Engaging the Hearts and Minds of Followers: Leader Empathy and Language Style Matching During Appraisal Interviews
- 276 Downloads
Leader empathy has received increased scholarly and practical attention in recent years. However, empirical studies that explore the functionality of leader empathy and that disclose which objective micro-level behaviors actually characterize empathic face-to-face interactions remain sparse. This study explores the role of leaders’ empathic communication style in a sample of 48 audiotaped performance appraisal interviews. Our multimethod approach disclosed that ratings of supervisors’ empathic communication style were positively related to employees’ intentions to change and to employees’ perceptions of supervisor likeability. Fine-grained linguistic analyses (N = 358,586 words) further provided insights into the underlying behavioral manifestation of leader empathy: verbal mimicry in the form of language style matching between supervisors and employees was positively related to supervisors’ empathic communication style. Additional analyses showed that supervisors who communicated more empathically used less second-person pronouns (“you”) and agreed more frequently with their employees. Finally, we found differences in the mean percentage use of personal pronouns between supervisors and employees. Specifically, supervisors used significantly more second-person (“you”) and first-person plural (“we”) pronouns and fewer first-person singular (“I”) pronouns than their employees. We discuss how the findings of this field study enhance our theoretical understanding of leader empathy as a functional leadership skill, and we highlight practical recommendations for conducting more effective appraisal interviews.
KeywordsAppraisal interviews Leadership Leader-follower interactions Leader empathy Linguistic analyses Language style matching
- Bass, B. M., & Riggio, R. E. (2006). Transformational leadership. Mahwah, NJ: Lawrence Erlbaum.Google Scholar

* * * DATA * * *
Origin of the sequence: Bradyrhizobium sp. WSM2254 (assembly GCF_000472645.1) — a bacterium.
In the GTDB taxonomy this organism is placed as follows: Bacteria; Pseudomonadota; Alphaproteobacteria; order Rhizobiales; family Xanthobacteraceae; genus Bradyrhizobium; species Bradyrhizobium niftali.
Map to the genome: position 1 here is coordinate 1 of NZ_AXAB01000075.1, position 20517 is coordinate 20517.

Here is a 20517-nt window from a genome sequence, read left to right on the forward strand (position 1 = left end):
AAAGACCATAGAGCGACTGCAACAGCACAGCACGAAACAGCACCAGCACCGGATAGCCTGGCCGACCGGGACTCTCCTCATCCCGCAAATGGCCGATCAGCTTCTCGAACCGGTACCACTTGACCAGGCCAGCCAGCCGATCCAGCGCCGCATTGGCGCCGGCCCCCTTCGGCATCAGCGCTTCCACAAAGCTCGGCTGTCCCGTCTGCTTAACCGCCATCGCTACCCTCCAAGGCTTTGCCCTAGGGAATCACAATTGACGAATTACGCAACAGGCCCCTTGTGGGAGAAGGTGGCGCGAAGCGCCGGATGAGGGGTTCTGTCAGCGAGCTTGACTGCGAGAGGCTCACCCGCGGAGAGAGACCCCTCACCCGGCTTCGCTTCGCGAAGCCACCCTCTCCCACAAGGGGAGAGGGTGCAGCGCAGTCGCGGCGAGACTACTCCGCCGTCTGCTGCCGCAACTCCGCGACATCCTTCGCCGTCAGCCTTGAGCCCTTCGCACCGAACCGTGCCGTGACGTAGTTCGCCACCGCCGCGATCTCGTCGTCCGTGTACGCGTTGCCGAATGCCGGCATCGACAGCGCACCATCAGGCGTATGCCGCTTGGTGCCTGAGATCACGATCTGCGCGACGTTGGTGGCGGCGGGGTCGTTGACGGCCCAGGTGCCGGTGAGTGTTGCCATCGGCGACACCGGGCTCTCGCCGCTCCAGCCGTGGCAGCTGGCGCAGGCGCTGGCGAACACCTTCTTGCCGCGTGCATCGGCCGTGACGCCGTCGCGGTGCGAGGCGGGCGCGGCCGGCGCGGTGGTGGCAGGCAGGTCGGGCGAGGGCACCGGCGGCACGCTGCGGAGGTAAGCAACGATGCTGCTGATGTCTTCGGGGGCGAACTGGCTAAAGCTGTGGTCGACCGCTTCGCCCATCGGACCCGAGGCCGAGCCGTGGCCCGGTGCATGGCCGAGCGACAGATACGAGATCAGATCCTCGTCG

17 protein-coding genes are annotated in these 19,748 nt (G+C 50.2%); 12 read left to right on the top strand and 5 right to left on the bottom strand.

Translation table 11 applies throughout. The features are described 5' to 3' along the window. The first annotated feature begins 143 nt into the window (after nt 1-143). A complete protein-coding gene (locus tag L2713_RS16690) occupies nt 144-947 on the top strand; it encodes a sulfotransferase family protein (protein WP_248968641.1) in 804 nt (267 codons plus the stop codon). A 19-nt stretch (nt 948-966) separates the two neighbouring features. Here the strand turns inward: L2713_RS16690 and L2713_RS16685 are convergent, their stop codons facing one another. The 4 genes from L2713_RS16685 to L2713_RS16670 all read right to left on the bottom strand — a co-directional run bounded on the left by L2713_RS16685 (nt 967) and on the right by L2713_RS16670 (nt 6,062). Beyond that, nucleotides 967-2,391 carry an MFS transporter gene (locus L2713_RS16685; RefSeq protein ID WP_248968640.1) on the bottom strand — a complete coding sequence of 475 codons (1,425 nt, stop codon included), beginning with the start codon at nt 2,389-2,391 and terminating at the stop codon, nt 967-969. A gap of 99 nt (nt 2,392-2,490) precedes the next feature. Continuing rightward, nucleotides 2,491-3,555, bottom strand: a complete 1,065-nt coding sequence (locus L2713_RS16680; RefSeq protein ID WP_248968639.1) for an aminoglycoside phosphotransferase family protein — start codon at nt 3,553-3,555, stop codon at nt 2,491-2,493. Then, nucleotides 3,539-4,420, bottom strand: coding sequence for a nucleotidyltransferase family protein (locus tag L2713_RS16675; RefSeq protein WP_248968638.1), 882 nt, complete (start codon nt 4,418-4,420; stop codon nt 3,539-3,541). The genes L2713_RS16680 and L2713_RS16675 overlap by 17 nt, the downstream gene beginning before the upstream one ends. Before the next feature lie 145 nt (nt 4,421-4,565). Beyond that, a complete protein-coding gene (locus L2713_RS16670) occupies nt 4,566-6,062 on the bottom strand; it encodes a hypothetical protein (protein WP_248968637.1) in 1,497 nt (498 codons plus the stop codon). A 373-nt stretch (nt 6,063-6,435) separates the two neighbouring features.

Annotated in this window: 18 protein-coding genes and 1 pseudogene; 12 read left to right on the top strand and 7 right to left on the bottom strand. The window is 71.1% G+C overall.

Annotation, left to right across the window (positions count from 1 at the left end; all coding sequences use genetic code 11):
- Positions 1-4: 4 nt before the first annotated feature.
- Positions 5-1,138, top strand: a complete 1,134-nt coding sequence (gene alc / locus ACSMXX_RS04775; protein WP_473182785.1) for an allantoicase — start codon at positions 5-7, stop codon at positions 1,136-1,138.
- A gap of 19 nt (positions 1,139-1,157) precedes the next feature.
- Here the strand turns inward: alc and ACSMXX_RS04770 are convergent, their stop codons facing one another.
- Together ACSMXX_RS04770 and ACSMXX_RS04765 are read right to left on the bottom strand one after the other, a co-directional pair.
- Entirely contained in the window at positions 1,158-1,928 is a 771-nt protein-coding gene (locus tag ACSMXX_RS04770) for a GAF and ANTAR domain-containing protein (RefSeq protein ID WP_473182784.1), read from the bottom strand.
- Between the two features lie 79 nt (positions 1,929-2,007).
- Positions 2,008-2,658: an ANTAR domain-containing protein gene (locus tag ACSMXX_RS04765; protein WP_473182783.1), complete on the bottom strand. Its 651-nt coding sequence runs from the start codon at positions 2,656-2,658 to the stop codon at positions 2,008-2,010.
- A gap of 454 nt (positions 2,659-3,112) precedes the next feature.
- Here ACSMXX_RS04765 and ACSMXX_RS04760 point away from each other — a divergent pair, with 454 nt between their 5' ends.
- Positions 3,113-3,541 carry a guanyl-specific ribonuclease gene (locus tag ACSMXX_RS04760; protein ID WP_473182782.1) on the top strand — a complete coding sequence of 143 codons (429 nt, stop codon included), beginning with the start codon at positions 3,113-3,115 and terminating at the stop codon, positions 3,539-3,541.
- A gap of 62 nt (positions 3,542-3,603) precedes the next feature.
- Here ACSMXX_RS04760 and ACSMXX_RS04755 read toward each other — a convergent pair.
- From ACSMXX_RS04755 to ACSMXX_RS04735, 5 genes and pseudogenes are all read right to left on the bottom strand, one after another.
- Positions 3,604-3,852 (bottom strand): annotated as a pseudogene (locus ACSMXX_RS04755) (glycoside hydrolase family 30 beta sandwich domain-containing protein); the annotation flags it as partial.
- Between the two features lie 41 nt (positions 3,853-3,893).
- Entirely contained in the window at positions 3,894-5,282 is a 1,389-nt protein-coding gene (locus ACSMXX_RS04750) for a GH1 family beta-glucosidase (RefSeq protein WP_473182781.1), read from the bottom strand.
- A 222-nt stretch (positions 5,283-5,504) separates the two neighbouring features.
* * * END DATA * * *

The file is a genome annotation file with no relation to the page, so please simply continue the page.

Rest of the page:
- Bohart, A. C., Elliott, R., Greenberg, L. S., & Watson, J. C. (2002). Empathy. In J. C. Norcross (Ed.), Psychotherapy relationships that work: Therapist contributions and responsiveness to patients (pp. 89–108). New York, NY: Oxford University Press.Google Scholar
- Burch, G. F., Bennett, A. A., Humphrey, R. H., Batchelor, J. H., & Cairo, A. H. (2016). Unraveling the complexities of empathy research: A multi-level model of empathy in organizations. In N. M. Ashkanasy, C. E. J. Härtel, & W. J. Zerbe (Eds.), Emotions and organizational governance, Research on emotion in organizations (Vol. 12, pp. 169–189). Bingley, UK: Emerald Publishing Limited.CrossRefGoogle Scholar
- Businessolver (2017). 2017 workplace empathy monitor. Retrieved from https://www.businessolver.com/empathy.
- Chartrand, T. L., & Lakin, J. L. (2012). The antecedents and consequences of human behavioral mimicry. Annual Review of Psychology, 64, 285–308. https://doi.org/10.1146/annurev-psych-113011-143754.PubMedCrossRefGoogle Scholar
- Chung, C., & Pennebaker, J. (2007). The psychological functions of function words. In K. Fiedler (Ed.), Social communication (pp. 343–359). New York, NY: Psychology Press.Google Scholar
- Cohen, J. (1988). Statistical power analysis for the behavioral sciences (2nd ed.). Hillsdale, NJ: Erlbaum.Google Scholar
- De Vries, R. E., Bakker-Pieper, A., & Oostenveld, W. (2010). Leadership = communication? The relations of leaders' communication styles with leadership styles, knowledge sharing and leadership outcomes. Journal of Business and Psychology, 25, 367–380. https://doi.org/10.1007/s10869-009-9140-2.PubMedCrossRefGoogle Scholar
- Eisenberg, N. (2000). Empathy and sympathy. In M. Lewis & J. M. Haviland-Jones (Eds.), Handbook of emotions (pp. 677–691). New York, NY: Guilford Press.Google Scholar
- Eisenberg, N., & Miller, P. A. (1987). The relation of empathy to prosocial and related behaviors. Psychological Bulletin, 101, 91–119. https://doi.org/10.1037/0033-2909.101.1.91.
- Feshbach, N. D., & Roe, K. (1968). Empathy in six- and seven-year-olds. Child Development, 39, 133–145. https://doi.org/10.1111/j.1467-8624.1968.tb04412.x.PubMedCrossRefGoogle Scholar
- Fleishman, E. A., & Salter, J. A. (1963). Relation between the leader’s behavior and his empathy toward subordinates. The Journal of Individual Psychology, 1, 79–84.Google Scholar
- Greenson, R. R. (1960). Empathy and its vicissitudes. International Journal of Psychoanalysis, 41, 418–424.Google Scholar
- Hatfield, E., Cacioppo, J. T., & Rapson, R. L. (1994). Emotional contagion. New York, NY: Cambridge University Press.Google Scholar